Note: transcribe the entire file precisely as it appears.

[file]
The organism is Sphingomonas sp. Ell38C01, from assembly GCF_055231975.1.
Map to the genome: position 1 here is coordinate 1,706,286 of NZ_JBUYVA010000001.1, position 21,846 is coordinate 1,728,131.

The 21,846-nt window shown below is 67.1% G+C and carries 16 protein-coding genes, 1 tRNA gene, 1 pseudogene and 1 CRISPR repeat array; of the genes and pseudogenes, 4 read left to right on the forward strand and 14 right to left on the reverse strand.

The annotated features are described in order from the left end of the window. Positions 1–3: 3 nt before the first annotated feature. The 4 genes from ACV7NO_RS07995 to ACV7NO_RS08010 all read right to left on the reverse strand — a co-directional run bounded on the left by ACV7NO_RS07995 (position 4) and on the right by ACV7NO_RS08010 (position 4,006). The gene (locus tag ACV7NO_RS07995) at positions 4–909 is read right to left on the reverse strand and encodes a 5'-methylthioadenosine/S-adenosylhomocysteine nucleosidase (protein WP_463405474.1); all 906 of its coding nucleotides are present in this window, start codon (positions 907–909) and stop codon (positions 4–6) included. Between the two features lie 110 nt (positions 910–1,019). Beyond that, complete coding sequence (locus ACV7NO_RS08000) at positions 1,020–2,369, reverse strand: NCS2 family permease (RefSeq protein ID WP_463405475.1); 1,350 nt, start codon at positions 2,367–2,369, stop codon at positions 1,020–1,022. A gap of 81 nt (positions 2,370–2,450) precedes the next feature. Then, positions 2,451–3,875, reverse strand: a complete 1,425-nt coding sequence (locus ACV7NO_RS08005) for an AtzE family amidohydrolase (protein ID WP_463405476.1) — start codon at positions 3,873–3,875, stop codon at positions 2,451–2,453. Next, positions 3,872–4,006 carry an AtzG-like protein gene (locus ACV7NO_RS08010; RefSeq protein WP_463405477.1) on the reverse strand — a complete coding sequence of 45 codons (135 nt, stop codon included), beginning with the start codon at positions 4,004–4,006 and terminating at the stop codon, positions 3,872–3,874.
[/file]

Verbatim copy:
The organism is Sphingomonas sp. Ell38C01, from assembly GCF_055231975.1.
Map to the genome: position 1 here is coordinate 1,706,286 of NZ_JBUYVA010000001.1, position 21,846 is coordinate 1,728,131.

The 21,846-nt window shown below is 67.1% G+C and carries 16 protein-coding genes, 1 tRNA gene, 1 pseudogene and 1 CRISPR repeat array; of the genes and pseudogenes, 4 read left to right on the forward strand and 14 right to left on the reverse strand.

The annotated features are described in order from the left end of the window. Positions 1–3: 3 nt before the first annotated feature. The 4 genes from ACV7NO_RS07995 to ACV7NO_RS08010 all read right to left on the reverse strand — a co-directional run bounded on the left by ACV7NO_RS07995 (position 4) and on the right by ACV7NO_RS08010 (position 4,006). The gene (locus tag ACV7NO_RS07995) at positions 4–909 is read right to left on the reverse strand and encodes a 5'-methylthioadenosine/S-adenosylhomocysteine nucleosidase (protein WP_463405474.1); all 906 of its coding nucleotides are present in this window, start codon (positions 907–909) and stop codon (positions 4–6) included. Between the two features lie 110 nt (positions 910–1,019). Beyond that, complete coding sequence (locus ACV7NO_RS08000) at positions 1,020–2,369, reverse strand: NCS2 family permease (RefSeq protein ID WP_463405475.1); 1,350 nt, start codon at positions 2,367–2,369, stop codon at positions 1,020–1,022. A gap of 81 nt (positions 2,370–2,450) precedes the next feature. Then, positions 2,451–3,875, reverse strand: a complete 1,425-nt coding sequence (locus ACV7NO_RS08005) for an AtzE family amidohydrolase (protein ID WP_463405476.1) — start codon at positions 3,873–3,875, stop codon at positions 2,451–2,453. Next, positions 3,872–4,006 carry an AtzG-like protein gene (locus ACV7NO_RS08010; RefSeq protein WP_463405477.1) on the reverse strand — a complete coding sequence of 45 codons (135 nt, stop codon included), beginning with the start codon at positions 4,004–4,006 and terminating at the stop codon, positions 3,872–3,874.